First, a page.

The Seven Mysteries of Life: An Exploration of Science and Philosophy by Guy Murchie

‘In religion,’ Napoleon told Roederer, one of the few state councillors allowed into the secret of the negotiations, ‘I do not see the mystery of the Incarnation, but the mystery of the social order. It associates with Heaven an idea of equality that keeps rich men from being massacred by the poor . . . Society is impossible without inequality; inequality intolerable without a code of morality, and a code of morality unacceptable without religion.’ He had already shown in Egypt how flexible he was in using religion for political ends; as he once remarked to Roederer: ‘If I ruled a people of Jews, I would rebuild the Temple of Solomon!’“ This essentially pragmatic view of religion was common among Enlightenment thinkers and writers. Edward Gibbon famously wrote in the Decline and Fall of the Roman Empire that ‘The various modes of worship which prevailed in the Roman world were all considered by the people as equally true; by the philosopher as equally false; and by the magistrate as equally useful.’

Napoleon: A Life by Andrew Roberts

I’m in the middle right now. Young company, young kids, unfinished book, 40s, sore back, facing bariatric uncertainties and paying down the mortgage. 20 years is arbitrary nonsense. A blip. Our software is bullshit, our literary essays are too long, the good editors all quit or got fired, hardly anyone is experimenting with form in a way that wakes me up, the IDEs haven’t caught up with the 1970s, the R&D budgets are weak, the little zines are badly edited, the tweets are poor, the short stories make no sense, people still care too much about magazines, the Facebook posts are nightmares, LinkedIn has ruined capitalism, and the big tech companies that have arisen are exhausting, lumbering gold-thirsty kraken that swim around with sour looks on their face wondering why we won’t just give them all our gold and save the time. With every flap of their terrible fins they squash another good idea in the interest of consolidating pablum into a single database, the better to jam it down our mental baby duck feeding tubes in order to make even more of the cognitive paté that Silicon Valley is at pains to proclaim a delicacy. Social media is veal calves being served tasty veal. In the spirit of this thing I won’t be editing this paragraph.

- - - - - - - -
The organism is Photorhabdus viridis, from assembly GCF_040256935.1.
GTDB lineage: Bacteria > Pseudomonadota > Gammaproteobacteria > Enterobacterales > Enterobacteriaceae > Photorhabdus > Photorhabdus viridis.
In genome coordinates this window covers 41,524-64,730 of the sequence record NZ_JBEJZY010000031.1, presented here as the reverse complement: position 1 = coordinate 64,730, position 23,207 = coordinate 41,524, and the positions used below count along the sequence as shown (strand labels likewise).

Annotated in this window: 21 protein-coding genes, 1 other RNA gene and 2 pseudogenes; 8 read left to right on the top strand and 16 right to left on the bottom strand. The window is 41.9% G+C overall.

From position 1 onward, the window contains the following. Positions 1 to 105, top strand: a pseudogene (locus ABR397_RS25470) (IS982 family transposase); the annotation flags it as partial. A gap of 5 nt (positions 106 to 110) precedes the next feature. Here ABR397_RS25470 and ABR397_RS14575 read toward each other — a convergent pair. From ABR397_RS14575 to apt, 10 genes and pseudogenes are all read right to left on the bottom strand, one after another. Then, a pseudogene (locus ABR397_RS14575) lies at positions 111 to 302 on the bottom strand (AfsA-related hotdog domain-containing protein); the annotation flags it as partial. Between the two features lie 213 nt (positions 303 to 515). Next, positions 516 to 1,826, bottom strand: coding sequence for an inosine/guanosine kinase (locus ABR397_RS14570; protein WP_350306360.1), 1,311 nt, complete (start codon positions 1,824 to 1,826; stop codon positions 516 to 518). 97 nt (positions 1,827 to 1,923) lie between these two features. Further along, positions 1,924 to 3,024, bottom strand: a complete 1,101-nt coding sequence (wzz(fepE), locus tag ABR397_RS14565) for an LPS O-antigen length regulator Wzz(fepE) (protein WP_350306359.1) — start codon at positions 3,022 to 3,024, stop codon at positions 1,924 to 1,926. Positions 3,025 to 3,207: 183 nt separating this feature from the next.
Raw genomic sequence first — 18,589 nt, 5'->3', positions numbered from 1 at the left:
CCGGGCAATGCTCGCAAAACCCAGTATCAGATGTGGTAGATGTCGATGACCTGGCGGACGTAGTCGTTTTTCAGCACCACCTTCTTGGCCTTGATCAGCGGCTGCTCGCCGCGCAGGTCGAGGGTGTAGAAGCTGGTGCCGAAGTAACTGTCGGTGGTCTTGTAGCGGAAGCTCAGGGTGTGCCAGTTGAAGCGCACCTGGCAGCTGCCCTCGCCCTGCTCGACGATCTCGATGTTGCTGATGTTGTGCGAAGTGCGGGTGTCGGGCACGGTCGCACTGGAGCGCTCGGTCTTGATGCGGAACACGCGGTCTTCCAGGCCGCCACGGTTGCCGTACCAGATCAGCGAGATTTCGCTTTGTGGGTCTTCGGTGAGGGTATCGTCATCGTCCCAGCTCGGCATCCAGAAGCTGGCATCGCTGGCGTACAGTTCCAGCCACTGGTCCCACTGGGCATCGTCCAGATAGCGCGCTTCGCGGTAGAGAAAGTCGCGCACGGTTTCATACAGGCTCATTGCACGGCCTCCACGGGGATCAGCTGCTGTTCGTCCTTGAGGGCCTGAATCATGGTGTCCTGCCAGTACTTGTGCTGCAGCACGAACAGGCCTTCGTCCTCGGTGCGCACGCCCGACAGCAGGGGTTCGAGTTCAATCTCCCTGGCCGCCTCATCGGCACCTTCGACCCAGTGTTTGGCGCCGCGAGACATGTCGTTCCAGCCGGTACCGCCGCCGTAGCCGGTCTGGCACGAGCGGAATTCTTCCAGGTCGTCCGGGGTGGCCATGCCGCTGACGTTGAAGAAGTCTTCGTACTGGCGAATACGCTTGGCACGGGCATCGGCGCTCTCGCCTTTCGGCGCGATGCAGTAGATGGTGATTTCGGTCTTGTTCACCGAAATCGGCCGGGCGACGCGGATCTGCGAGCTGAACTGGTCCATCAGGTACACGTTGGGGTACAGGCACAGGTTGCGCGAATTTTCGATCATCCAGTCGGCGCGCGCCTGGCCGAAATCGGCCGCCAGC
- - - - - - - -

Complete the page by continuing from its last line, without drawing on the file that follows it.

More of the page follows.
@20 by Paul Ford

It is estimated that the number of books that had been produced cumulatively in the history of the world before 1450 was equaled by the number produced between 1450 and 1500; that this number was produced again between 1500 and 1510; and that twice this number was produced in the next decade.

The Swerve: How the World Became Modern by Stephen Greenblatt

Thrashing in sleep or fever, clutching at the very air as if to pull it to him. And always there bedside she was, his, in thrall, bewitched, wiping and swabbing and stroking and tending, never a word of acknowledgment of the sheer horror of what he produced and expected her to wipe away. The endless thankless expectation. Never acknowledged. The girl I married would have reacted very, very differently to this creature, believe me. Treating her breasts as if they were his. Property. Her nipples the color of a skinned knee. Grasping, clutching. Making greedy sounds. Manhandling her. Snorting, wheezing. Absorbed wholly in his own sensations. Reflectionless. At home in his body as only one whose body is not his job can be at home. Filled with himself, right to the edges like a swollen pond. He was his body. I often could not look.

On His Deathbed, Holding Your Hand, The Acclaimed New Young Off-Broadway Playwright’s Father Begs a Boon, in Brief Interviews with Hideous Men by David Foster Wallace